Monday, 25 January 2016

Happy January!

Well, Happy New Year to everyone, if it isn't too late to say that.

This being the UK, we'll start with a traditional comment about the weather, which has been mostly warm and wet all winter.  Looking on the bright side, we're off to a flyer here with our hydro electric plant generating lots of green electricity from the high river flow.
 Earlier this month, Rob and Tom took the opportunity of a dry couple of days to get out and start pruning the wisteria sinensis at the front of the house.  This exercise always takes at least a couple of days, removing last year's racemes and breaking off the dead wood.
With Easter so early (garden visitors arriving!), and winter having been generally so warm, we wanted to get it done before the wisteria decided to get growing again.  These wisterias were some of the first to be planted by Harold Peto when he came to Iford, in 1899, so the oldest of them are well over 100 years old.

The Oriental garden has had its annual clean out.  
- Before -
We drain the pond down to a low level, and remove the leaves which fell over the winter, clear undesirable weed, return any stones which have moved over the season, thin out the box, ferns and other plants to allow room for this year's growth, and generally tidy the place up.
- After -

This is year four of our five-year historic replanting of the garden.  After three years of working on the borders with Alison Jenkins' support and the replacement of Harold Peto's roses with help from Robert Mattock, this will be the "year of the rockery".  
Over the coming months we will try to explain a little of how we are maintaining the rockeries in the garden which are such a useful way of filling in the space, transitioning from area to area or opening up borders without leaving them exposed.

So, here's to 2016.  May we wish you a successful year full of happy gardening and garden visiting!

Tuesday, 12 May 2015

Wisteria 2015 - Wowzers!

I don't think I can recall a more abundant showing of wisteria here for many years. So I thought it might be nice to put a few photographs up.
If you can possibly get here to see it, you've got about a week left.

Monday, 4 May 2015

Rainy Bank Holiday Weekend

There was welcome relief from the droughty conditions this weekend; well, of course there was: it was a Bank Holiday and as any Brit knows, that means rain!

A contingent of the New Forest Harley Owners Group arrived for a visit on Sunday, a great opportunity to look at some wonderful vehicles, as they parked outside the front of the house which glammed us up a bit!

It was sad that the summer thunder-drenching arrived just as the Bath College Gamelan were setting up for their performance in the cloister, but the hardy visitors who had evaded the storms were very grateful for the performance and enjoyed being up-close to such beautiful instruments and music.

(sorry, dreadful photo)

By contrast, today brought drier, warmer weather, and our visitors were treated to another free concert, this time from the young musicians of Kingswood School in Bath. Three-to-tea concerts are free to garden visitors, and provide an opportunity for local performers to enjoy playing in a beautiful venue, after which everything stops for tea.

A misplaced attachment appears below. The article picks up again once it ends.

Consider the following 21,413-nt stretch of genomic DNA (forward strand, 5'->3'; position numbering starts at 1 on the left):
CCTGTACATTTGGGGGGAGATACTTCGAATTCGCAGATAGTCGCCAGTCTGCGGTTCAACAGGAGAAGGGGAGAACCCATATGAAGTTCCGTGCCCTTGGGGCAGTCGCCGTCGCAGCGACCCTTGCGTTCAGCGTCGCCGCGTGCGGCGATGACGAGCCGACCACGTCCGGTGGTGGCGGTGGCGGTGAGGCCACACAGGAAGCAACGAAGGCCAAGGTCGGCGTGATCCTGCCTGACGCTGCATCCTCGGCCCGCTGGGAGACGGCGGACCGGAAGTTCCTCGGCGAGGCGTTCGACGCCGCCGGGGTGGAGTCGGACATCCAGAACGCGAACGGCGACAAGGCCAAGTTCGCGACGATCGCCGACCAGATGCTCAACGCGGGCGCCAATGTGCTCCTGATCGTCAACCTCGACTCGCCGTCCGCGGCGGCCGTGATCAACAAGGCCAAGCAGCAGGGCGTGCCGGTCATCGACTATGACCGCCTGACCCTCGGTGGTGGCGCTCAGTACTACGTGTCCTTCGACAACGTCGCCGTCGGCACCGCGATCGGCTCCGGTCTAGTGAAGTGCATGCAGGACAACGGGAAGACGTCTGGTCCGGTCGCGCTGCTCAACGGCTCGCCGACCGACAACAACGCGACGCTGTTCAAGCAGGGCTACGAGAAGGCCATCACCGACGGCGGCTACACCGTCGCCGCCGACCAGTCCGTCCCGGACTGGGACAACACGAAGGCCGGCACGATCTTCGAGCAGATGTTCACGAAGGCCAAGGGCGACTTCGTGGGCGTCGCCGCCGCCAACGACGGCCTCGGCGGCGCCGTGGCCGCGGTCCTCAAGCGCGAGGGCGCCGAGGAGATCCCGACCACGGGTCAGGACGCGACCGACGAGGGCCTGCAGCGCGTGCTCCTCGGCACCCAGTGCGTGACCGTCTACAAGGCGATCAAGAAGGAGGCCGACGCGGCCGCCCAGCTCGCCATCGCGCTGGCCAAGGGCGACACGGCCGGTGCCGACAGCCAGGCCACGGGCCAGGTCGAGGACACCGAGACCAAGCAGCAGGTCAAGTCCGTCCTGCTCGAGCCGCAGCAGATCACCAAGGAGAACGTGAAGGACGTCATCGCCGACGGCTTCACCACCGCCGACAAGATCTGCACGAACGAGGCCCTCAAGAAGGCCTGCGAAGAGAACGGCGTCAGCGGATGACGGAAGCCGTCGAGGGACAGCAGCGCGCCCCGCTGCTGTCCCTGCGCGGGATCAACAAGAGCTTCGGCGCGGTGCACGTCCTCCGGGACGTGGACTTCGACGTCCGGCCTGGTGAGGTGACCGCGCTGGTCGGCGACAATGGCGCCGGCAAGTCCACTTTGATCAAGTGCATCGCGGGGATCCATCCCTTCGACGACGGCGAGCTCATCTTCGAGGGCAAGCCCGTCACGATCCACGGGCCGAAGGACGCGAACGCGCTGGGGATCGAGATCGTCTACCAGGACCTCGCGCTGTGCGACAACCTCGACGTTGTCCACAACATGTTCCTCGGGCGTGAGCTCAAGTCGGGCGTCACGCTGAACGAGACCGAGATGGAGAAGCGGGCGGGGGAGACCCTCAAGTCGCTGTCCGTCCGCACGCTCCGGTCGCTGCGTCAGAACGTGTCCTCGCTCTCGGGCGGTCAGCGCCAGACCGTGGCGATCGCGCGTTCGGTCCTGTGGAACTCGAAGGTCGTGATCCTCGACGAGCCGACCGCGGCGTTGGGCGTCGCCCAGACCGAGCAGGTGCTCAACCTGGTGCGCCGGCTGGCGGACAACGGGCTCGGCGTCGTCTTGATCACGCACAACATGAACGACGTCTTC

The rain also brought good news for green energy enthusiasts as the river is back up so our hydro-electric plant is running more efficiently again after a few weeks with a low river. And of course, gardeners across the region will be enjoying a respite from watering those freshly bedded-out plants. Oh, and the Japanese cherries are out.

Still, roll on summer – let’s get the warm weather back soon please!

Monday, 20 April 2015

Spring Round-up

I always feel that Spring is really giving way to summer when the magnolias start to drop their petals, the cherries put on their coat of young leaves, and the boldest of the wisteria buds open their eyes a crack to see whether it's time to signal the others to come out.

So, with a light frost last night reminding us that we're never far from a relapse, here is a pictorial round up of the beautiful spring we've had.

Grape Hyacinth and Cherries

Here it comes...

Wednesday, 8 April 2015

Hidden Easter Chocolate?

Someone asked us at the weekend whether we had put a trail of chocolate in the garden.  "Not knowingly", we responded.  They enquired as to the intense chocolate scent spread through the terraces and up even as far as the mail pond.

Puzzled, we went to investigate.  And after a little searching the source of this scent, which was indeed an intense chocolate vanilla toffee, as strong as if it were being melted on the hob just next to you, was this Azara, a charming large shrub / small tree which we cosset every winter as it isn't very hardy, but which I'd never actually noticed flowering before.  Pungent stuff.
Meanwhile, the box trees are also flowering - more delicate in scent by a lovely woodiness mixed in with the sweetness.
Elsewhere in the garden it's the magnolia, rosemary lilies and spring flowers that are showing off, but it's always nice to let the trees get in on the act too!

Spring Opening 2015

We welcomed our first visitors of the year last week.
 Although there may not be much flora above ground yet, thanks to the sunshine on Easter Monday the garden showed Harold Peto's strength of design.
 In April, we are offering our visitors a little 'thank you'.  When you purchase entry to the garden this month, you'll get a ticket to come back later in the season without charge.  So why not take advantage of this opportunity to see the garden in the early season as well as later in the summer?  (Not available in conjunction with any other offer)
 (Above: Arum Lily in Loggia Pond)
(Above and Below: Cherry Blossom above the main lawn)
  More cherry blossom in the low spring evening sunlight
Our first Peacock Butterfly for the year.
  (Below: our rather large cercidiphyllum clothed in a bronzed chiffon gown of buds)